The 350cc motorcycle segment is dominated by Royal Enfield and has been this way for many decades in India. It has been its stronghold. In recent times, a renowned motorcycle manufacturer ventured into this segment, not only to compete with a new motorcycle, but with something mimicking the iconic long-stroke engine, laid-back performance (if any), and the easy riding position — Honda with the CB 350 H’ness.
Later, Honda came up with another variant of the CB 350 H’ness, called the CB 350 RS, packing the same engine, but chopped fenders made from fibre to keep the weight down and give it a more scrambler appeal. This also worked, as after all, Honda is known for reliability, while Royal Enfield is far off in that department. However, this wasn’t enough to dethrone a brand that’s as old as motorcycling itself.
Royal Enfield did have a weak point though — the age-old push-rod engine that the Honda does not suffer from. They were notorious, as the push rods would jump out of its guide, at times even damaging them, leaving the rider stranded, as it involves dismantling the lower half of the engine to change the guide, leading to a host of other complications including swapping main bearings. The company worked its way around and introduced hydraulic push rods with the UCE engines, again, a 50+-year-old technology.
Later, Royal Enfield struck gold with the new J-Series engines, which incorporates a chain-driven cam, making them more reliable. First introduced with Meteor (Single-cylinder), the technology trickled down to the Classics – RE’s best-sellers – and now to its latest, most affordable product, the upcoming Royal Enfield Hunter.
For decades, Royal Enfield had no other direct competition, apart from Enfield itself. Multiple variants competed against each other, leaving no room for competition. Now, with the Honda CB 350 RS in the market, the Hunter becomes the hunted. Let’s take a deeper look and compare the two.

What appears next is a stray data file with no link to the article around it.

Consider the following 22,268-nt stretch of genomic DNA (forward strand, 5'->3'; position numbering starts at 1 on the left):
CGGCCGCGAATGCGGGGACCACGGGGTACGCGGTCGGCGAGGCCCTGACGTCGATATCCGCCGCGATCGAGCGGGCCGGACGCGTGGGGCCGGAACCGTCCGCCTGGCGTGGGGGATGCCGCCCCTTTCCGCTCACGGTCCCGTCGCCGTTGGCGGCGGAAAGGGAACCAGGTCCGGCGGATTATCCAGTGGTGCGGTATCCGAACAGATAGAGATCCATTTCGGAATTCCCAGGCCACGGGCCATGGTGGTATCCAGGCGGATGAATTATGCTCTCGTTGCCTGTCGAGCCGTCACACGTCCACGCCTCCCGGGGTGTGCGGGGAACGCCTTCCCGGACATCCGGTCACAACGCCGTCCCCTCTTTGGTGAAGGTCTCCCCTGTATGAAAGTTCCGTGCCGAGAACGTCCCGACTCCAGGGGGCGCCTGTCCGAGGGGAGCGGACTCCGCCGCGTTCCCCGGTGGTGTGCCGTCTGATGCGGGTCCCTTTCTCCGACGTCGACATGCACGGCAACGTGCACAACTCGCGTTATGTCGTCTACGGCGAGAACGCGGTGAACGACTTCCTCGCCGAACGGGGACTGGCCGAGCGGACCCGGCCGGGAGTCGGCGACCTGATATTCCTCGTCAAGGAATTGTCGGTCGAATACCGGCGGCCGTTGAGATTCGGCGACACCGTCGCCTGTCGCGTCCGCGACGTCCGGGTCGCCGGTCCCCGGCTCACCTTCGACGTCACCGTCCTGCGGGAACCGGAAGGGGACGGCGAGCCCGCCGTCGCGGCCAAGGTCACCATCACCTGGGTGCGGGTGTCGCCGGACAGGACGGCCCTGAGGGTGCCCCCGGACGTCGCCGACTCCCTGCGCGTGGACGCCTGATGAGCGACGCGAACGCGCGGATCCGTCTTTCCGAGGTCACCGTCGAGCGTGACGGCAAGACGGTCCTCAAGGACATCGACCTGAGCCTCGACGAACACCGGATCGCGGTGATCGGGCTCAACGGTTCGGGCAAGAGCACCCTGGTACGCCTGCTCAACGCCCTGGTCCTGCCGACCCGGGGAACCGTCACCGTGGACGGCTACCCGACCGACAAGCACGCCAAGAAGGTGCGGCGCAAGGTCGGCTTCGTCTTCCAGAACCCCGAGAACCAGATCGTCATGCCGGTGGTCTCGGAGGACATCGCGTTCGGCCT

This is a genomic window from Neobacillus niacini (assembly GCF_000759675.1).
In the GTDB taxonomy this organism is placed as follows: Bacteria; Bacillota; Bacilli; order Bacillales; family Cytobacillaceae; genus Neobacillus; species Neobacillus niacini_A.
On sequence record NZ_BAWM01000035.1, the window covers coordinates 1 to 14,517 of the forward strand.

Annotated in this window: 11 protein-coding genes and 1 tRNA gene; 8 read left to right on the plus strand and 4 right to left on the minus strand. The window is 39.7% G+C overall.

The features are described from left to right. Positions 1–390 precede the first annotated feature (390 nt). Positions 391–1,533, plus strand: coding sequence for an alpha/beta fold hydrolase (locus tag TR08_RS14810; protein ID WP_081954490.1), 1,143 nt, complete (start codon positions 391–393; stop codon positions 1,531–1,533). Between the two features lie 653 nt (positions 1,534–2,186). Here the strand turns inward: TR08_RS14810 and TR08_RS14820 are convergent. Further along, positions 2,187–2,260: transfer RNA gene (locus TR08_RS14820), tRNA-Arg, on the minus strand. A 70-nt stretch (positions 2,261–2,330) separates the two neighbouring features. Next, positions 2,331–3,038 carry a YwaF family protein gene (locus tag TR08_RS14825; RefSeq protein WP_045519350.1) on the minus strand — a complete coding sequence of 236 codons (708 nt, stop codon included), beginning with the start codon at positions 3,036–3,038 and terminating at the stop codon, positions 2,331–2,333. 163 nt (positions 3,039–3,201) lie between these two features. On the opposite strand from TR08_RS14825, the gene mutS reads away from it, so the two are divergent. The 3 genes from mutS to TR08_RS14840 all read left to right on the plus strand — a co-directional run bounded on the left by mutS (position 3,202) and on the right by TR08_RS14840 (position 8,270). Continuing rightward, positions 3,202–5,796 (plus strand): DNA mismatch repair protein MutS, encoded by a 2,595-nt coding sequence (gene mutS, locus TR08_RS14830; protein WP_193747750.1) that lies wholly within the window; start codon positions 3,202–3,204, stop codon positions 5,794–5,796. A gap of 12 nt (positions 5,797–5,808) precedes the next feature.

Royal Enfield Hunter 350 vs Honda CB 350 RS – Pricing
The Royal Enfield Hunter 350 is priced between Rs 1.49 lakh and Rs 1.68 lakh ex-showroom. The Honda CB 350 RS, however, is priced at Rs 2.03 lakh ex-showroom. Royal Enfield has managed to undercut the Honda CB 350’s pricing by quiet a bit, while offering equal amounts of performance and equipment.
Royal Enfield Hunter 350 vs Honda CB 350 RS – Engine specs
The Royal Enfield Hunter is powered by a 349cc, single-cylinder, air and oil-cooled motor. The engine makes 20 bhp and 27 Nm of torque with the help of a 5-speed manual gearbox. What is interesting to note here is that the Hunter, despite claiming to be oil-cooled, does not have a radiator like the Himalayan, instead, it uses an internal oil circuit to help cool the oil.
|Specifications||RE Hunter 350||Honda CB 350 RS|
|Power||20 bhp||20.7 bhp|
|Torque||27 Nm||30 Nm|
The Honda CB 350 RS uses a traditional 348cc single-cylinder air-cooled motor that makes 20.7 bhp and 30 Nm of torque. The engine is mated to a 5-speed gearbox, similar to the Hunter 350.
Royal Enfield Hunter 350 vs Honda CB 350 RS – Equipment and features
The Royal Enfield Hunter 350 gets telescopic front forks with a rubber boot, alloy wheels with optional spoke wheels (Retro variant), a round headlight, a single pod instrument cluster with the tripper function as an accessory, a short stubby exhaust, a single piece seat, disc brakes front and rear with dual-channel ABS, and dual shocks at the rear amongst others.
Also Read: TVS Ronin vs Honda CB 350 RS Comparison
The Honda CB 350 RS gets telescopic front forks, disc brakes at both ends with dual-channel ABS, dual shocks at the rear, 19-inch front and 17-inch rear wheels, alloy wheels, and a semi-digital instrument cluster. In terms of equipment, both are on par, however, the spoke wheel option with the Hunter hints at the motorcycle’s ability to take more beating off-road.
So which one – Royal Enfield Hunter 350 or Honda CB 350 RS?
Both motorcycles are on par in equipment, features, performance, and most importantly, styling. However, with Royal Enfield pricing the new Hunter 350’s price well below the Honda CB 350 RS, the Hunter makes more sense.